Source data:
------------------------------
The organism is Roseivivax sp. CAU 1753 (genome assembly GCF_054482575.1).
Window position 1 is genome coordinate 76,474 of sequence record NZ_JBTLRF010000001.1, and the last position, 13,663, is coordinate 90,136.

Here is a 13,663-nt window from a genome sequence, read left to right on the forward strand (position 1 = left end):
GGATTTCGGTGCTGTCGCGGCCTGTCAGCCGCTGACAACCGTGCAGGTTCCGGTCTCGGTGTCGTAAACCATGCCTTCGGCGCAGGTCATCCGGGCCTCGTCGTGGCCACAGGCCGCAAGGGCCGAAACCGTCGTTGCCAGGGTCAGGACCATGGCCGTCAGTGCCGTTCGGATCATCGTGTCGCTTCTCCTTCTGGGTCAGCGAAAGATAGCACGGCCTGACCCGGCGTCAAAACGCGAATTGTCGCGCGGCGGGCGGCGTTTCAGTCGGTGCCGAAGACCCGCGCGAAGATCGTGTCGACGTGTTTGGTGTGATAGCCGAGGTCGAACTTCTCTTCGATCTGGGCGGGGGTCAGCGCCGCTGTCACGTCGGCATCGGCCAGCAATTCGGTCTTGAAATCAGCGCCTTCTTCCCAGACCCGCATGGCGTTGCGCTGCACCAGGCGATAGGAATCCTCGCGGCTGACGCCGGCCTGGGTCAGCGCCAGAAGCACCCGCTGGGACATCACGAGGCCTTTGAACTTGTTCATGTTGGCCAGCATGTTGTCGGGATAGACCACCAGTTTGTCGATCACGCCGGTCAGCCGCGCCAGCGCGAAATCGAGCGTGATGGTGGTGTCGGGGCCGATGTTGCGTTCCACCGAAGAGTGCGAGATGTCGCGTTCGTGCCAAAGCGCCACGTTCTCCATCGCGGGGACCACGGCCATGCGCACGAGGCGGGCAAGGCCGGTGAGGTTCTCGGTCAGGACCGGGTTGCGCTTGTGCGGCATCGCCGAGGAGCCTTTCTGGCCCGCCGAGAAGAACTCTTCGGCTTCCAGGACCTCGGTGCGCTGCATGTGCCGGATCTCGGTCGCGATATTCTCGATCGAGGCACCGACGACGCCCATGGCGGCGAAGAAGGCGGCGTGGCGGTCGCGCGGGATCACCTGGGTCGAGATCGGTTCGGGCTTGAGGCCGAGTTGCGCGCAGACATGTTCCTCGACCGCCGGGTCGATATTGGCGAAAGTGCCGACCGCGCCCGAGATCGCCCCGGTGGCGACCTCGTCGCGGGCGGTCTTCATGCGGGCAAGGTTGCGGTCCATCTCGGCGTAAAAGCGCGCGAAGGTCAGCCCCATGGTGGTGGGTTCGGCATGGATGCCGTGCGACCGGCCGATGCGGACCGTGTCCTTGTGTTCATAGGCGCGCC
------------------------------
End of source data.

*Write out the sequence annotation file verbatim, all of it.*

The organism is Roseivivax sp. CAU 1753 (genome assembly GCF_054482575.1).
Window position 1 is genome coordinate 76,474 of sequence record NZ_JBTLRF010000001.1, and the last position, 13,663, is coordinate 90,136.

Here is a 13,663-nt window from a genome sequence, read left to right on the forward strand (position 1 = left end):
GGATTTCGGTGCTGTCGCGGCCTGTCAGCCGCTGACAACCGTGCAGGTTCCGGTCTCGGTGTCGTAAACCATGCCTTCGGCGCAGGTCATCCGGGCCTCGTCGTGGCCACAGGCCGCAAGGGCCGAAACCGTCGTTGCCAGGGTCAGGACCATGGCCGTCAGTGCCGTTCGGATCATCGTGTCGCTTCTCCTTCTGGGTCAGCGAAAGATAGCACGGCCTGACCCGGCGTCAAAACGCGAATTGTCGCGCGGCGGGCGGCGTTTCAGTCGGTGCCGAAGACCCGCGCGAAGATCGTGTCGACGTGTTTGGTGTGATAGCCGAGGTCGAACTTCTCTTCGATCTGGGCGGGGGTCAGCGCCGCTGTCACGTCGGCATCGGCCAGCAATTCGGTCTTGAAATCAGCGCCTTCTTCCCAGACCCGCATGGCGTTGCGCTGCACCAGGCGATAGGAATCCTCGCGGCTGACGCCGGCCTGGGTCAGCGCCAGAAGCACCCGCTGGGACATCACGAGGCCTTTGAACTTGTTCATGTTGGCCAGCATGTTGTCGGGATAGACCACCAGTTTGTCGATCACGCCGGTCAGCCGCGCCAGCGCGAAATCGAGCGTGATGGTGGTGTCGGGGCCGATGTTGCGTTCCACCGAAGAGTGCGAGATGTCGCGTTCGTGCCAAAGCGCCACGTTCTCCATCGCGGGGACCACGGCCATGCGCACGAGGCGGGCAAGGCCGGTGAGGTTCTCGGTCAGGACCGGGTTGCGCTTGTGCGGCATCGCCGAGGAGCCTTTCTGGCCCGCCGAGAAGAACTCTTCGGCTTCCAGGACCTCGGTGCGCTGCATGTGCCGGATCTCGGTCGCGATATTCTCGATCGAGGCACCGACGACGCCCATGGCGGCGAAGAAGGCGGCGTGGCGGTCGCGCGGGATCACCTGGGTCGAGATCGGTTCGGGCTTGAGGCCGAGTTGCGCGCAGACATGTTCCTCGACCGCCGGGTCGATATTGGCGAAAGTGCCGACCGCGCCCGAGATCGCCCCGGTGGCGACCTCGTCGCGGGCGGTCTTCATGCGGGCAAGGTTGCGGTCCATCTCGGCGTAAAAGCGCGCGAAGGTCAGCCCCATGGTGGTGGGTTCGGCATGGATGCCGTGCGACCGGCCGATGCGGACCGTGTCCTTGTGTTCATAGGCGCGCC